If the first two statements are true, is the last statement true as well? Marcia only drinks sweet tea in the summer. Marcia has a sweet tea with her dinner. It is summer.

21 / 25

How many exact pairs are there: 5656/5656 3458/3468, 5239/5239, 8967/8967, 1432/1432

22 / 25

MANIPULATE HANDLE the meanings of these words are:

23 / 25

REFUTED, IRREFUTABLE – Do these words:

24 / 25

42 x 0 x 6 =

25 / 25

A race car travels 100 feet in .5 seconds. At this rate of speed, how many feet will the race car travel in a minute?

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While Wonderlic scores of Wonderlic players are not released to the public, the media typically has no trouble figuring them out for most NFL prospects during the NFL combine. They’ve figured out that NFL players get an average score of 21 and NFL quarterbacks average about 24. The Wonderlic score is scored from 0-50 with the average score designed to be 20.

It’s a tough test, in particular, because players only have 12 minutes to complete the 50 questions. Calculators are not allowed and many of the questions are intentionally designed to be confusing or contain irrelevant information that testers have to sift through quickly.

While many talented NFL quarterbacks have scored much higher than 33, Tom Brady’s score is quite impressive. It’s on the high side for quarterbacks as the average QB score is about 24. Also, many great quarterbacks like Terry Bradshaw – 16 and Jim Kelly – 15 both scored low on the Wonderlic but went on to have great careers as quarterbacks in the NFL.

While Tom Brady is considered by most the best current quarterback in the league, many starting quarterbacks have scored higher than Tom Brady on the Wonderlic. Actually, it almost seems like most have scored better than Tom Brady. Here’s a quick list, there’s a good chance that we’re missing a few:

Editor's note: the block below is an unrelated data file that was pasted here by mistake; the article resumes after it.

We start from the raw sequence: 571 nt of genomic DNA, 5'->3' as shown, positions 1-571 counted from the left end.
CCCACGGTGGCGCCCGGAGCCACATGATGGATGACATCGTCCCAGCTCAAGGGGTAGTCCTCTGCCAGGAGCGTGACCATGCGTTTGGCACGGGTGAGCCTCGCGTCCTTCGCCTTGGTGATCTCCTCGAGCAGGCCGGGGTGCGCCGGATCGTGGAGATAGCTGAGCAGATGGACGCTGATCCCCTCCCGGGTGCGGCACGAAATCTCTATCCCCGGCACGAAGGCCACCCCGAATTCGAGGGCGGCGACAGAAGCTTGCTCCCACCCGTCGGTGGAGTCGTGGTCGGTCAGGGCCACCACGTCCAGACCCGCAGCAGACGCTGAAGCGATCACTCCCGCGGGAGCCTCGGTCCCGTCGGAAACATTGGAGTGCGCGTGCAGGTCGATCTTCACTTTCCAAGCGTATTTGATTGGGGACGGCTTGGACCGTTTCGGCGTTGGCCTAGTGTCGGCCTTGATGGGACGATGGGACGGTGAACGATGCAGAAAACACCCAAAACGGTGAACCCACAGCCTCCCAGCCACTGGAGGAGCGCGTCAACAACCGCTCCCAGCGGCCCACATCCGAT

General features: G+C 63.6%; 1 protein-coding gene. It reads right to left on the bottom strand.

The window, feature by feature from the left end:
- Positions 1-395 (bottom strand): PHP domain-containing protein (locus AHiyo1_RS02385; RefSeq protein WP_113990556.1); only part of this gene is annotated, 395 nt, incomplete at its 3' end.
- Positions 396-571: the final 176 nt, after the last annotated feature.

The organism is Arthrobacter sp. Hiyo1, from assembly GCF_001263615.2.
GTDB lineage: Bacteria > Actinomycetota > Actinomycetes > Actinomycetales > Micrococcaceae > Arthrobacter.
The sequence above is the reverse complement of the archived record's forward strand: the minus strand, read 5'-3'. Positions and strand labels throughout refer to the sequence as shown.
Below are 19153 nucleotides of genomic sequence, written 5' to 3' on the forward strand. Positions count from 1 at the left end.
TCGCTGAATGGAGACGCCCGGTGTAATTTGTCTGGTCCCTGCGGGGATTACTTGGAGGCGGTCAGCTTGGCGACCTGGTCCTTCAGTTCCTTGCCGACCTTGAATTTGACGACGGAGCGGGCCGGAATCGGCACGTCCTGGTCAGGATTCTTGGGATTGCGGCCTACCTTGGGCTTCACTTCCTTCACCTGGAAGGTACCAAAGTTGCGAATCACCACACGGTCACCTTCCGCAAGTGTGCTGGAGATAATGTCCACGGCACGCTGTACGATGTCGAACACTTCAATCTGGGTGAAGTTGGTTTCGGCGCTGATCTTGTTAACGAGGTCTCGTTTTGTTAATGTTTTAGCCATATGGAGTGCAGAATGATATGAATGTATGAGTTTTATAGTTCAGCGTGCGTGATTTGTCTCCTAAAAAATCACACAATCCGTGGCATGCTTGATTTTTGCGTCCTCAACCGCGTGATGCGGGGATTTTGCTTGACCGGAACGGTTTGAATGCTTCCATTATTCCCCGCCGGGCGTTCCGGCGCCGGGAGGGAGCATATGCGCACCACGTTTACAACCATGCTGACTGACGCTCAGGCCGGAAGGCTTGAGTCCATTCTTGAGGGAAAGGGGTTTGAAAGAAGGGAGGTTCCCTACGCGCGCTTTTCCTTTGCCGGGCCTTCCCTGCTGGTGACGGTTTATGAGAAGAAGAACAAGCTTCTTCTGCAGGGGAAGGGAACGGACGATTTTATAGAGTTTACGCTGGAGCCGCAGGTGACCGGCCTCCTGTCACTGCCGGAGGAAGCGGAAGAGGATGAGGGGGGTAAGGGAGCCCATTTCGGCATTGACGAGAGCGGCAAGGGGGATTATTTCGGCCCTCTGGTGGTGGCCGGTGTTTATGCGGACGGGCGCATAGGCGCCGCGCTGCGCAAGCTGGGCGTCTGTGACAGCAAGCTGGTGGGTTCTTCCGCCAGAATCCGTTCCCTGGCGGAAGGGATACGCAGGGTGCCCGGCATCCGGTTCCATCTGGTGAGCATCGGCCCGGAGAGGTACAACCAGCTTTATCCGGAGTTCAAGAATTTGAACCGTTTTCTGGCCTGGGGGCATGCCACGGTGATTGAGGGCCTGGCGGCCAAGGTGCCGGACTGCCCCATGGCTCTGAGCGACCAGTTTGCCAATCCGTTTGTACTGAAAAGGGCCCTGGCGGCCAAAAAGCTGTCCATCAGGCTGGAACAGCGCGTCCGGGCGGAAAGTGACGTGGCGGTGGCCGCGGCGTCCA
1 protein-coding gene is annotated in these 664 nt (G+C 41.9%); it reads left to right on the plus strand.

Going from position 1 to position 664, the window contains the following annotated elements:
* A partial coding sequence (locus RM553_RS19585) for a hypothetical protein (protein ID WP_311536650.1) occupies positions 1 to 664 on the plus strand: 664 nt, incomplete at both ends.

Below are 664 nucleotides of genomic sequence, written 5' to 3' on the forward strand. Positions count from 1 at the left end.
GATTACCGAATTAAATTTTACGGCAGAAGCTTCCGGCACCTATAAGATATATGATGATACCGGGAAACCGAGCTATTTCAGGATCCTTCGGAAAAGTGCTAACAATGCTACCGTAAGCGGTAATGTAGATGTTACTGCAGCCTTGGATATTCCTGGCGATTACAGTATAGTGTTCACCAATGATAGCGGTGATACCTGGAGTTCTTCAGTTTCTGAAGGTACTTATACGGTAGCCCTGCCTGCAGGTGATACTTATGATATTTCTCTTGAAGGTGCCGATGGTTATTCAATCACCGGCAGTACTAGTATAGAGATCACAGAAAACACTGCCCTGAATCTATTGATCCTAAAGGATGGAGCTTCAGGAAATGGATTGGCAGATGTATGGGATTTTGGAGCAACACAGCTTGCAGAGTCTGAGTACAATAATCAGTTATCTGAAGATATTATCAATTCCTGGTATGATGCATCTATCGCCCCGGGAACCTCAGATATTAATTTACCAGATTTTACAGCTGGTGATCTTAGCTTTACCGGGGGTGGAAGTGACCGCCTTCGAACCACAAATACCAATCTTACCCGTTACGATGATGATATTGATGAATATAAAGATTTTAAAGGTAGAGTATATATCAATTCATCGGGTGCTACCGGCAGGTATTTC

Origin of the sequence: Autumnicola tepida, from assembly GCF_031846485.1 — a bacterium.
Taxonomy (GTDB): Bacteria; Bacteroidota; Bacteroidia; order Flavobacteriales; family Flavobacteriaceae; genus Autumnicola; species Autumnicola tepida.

• Aaron Rodgers – 35
  • Sam Bradford – 36
  • Andrew Luck – 37
  • Tony Romo – 37
  • Matt Flynn -38
  • Colin Kaepernick – 38
  • Eli Manning – 39
  • Alex Smith – 40
  • Blaine Gabbert – 42
  • Ryan Fitzpatrick – 48

I know not all of them are starting quarterbacks, and you might say that not all of them are actually good quarterbacks. Still, it gives you a sense that Tom Brady’s Wonderlic test score of 33 is not as elite as his level of play.

2000 NFL Draft

Wonderlic tests are meant to give scouts an extra metric to use to compare players in the same draft to one another. Remember how six quarterbacks were drafted ahead of Tom Brady in the 2000 NFL draft? Let’s take a look specifically at the Wonderlic scores of all the quarterbacks drafted ahead of Tom Brady.

  1. Chad Pennington – 25
  2. Giovanni Carmazzi – 32
  3. Chris Redman – 16
  4. Tee Martin – 11
  5. Marc Bulger – 29
  6. Spurgeon Wynn – 25
  7. Tom Brady – 33

What’s amazing is that Tom Brady scored higher on the Wonderlic than every single quarterback that was drafted ahead of him. This particular case goes to show that if scouts likely did not consider Tom Brady’s Wonderlic score to be such a significant factor. While plenty of other factors throughout the NFL Combine and each player’s college career were likely evaluated more closely, this clearly shows that if scouts had gone with Wonderlic test scores alone they would have been better off.